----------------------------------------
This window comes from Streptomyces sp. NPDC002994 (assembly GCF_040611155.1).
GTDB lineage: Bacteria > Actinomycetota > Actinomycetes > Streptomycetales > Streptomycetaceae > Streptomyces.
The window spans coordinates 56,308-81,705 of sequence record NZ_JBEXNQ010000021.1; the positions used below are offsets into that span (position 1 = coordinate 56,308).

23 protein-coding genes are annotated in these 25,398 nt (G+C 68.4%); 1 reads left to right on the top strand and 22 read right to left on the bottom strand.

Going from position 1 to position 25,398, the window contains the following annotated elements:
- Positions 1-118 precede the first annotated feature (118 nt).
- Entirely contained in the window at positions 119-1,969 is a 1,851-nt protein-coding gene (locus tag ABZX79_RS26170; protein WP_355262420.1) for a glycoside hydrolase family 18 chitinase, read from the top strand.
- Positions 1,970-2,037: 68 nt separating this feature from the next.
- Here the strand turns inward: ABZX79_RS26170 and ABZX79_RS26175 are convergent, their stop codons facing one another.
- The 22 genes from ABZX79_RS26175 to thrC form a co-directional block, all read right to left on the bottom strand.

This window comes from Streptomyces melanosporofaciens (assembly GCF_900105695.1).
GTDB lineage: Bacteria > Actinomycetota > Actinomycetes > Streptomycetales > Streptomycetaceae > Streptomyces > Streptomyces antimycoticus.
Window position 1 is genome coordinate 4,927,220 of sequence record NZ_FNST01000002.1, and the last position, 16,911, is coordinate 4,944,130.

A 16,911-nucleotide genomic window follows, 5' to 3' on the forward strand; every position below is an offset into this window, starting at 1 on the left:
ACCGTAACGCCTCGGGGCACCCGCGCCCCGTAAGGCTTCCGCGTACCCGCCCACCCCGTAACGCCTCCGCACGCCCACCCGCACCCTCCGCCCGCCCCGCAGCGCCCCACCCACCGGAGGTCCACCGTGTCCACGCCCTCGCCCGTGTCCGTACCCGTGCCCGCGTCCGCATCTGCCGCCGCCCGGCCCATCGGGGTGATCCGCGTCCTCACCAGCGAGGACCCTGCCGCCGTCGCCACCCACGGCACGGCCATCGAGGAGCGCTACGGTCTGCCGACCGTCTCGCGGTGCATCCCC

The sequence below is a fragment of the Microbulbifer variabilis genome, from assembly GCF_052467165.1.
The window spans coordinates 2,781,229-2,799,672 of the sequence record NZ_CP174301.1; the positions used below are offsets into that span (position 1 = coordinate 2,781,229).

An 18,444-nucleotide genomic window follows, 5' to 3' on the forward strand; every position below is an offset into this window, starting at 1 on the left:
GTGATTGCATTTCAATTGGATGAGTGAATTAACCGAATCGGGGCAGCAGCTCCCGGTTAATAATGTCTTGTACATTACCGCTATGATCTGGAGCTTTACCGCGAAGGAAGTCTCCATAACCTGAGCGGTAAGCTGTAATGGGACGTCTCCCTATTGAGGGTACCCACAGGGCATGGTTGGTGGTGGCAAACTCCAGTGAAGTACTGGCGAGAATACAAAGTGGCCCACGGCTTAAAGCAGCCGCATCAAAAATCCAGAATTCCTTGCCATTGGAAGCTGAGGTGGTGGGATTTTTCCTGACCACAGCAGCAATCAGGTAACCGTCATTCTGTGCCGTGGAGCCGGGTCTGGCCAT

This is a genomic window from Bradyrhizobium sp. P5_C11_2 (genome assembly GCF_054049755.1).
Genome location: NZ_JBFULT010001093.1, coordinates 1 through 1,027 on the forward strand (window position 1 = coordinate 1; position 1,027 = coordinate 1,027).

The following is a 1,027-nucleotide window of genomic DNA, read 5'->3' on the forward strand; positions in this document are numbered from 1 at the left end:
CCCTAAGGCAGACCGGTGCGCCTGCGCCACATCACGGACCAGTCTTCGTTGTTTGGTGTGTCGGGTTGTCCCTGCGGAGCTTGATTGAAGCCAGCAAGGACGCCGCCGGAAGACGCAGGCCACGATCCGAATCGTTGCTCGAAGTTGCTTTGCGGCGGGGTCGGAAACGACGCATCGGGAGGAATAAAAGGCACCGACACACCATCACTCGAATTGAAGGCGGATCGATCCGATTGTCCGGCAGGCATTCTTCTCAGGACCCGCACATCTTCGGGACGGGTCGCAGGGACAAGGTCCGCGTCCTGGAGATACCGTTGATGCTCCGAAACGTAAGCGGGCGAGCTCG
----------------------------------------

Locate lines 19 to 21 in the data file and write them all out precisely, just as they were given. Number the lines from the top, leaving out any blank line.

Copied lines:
GTGATTGCATTTCAATTGGATGAGTGAATTAACCGAATCGGGGCAGCAGCTCCCGGTTAATAATGTCTTGTACATTACCGCTATGATCTGGAGCTTTACCGCGAAGGAAGTCTCCATAACCTGAGCGGTAAGCTGTAATGGGACGTCTCCCTATTGAGGGTACCCACAGGGCATGGTTGGTGGTGGCAAACTCCAGTGAAGTACTGGCGAGAATACAAAGTGGCCCACGGCTTAAAGCAGCCGCATCAAAAATCCAGAATTCCTTGCCATTGGAAGCTGAGGTGGTGGGATTTTTCCTGACCACAGCAGCAATCAGGTAACCGTCATTCTGTGCCGTGGAGCCGGGTCTGGCCAT

This is a genomic window from Bradyrhizobium sp. P5_C11_2 (genome assembly GCF_054049755.1).
Genome location: NZ_JBFULT010001093.1, coordinates 1 through 1,027 on the forward strand (window position 1 = coordinate 1; position 1,027 = coordinate 1,027).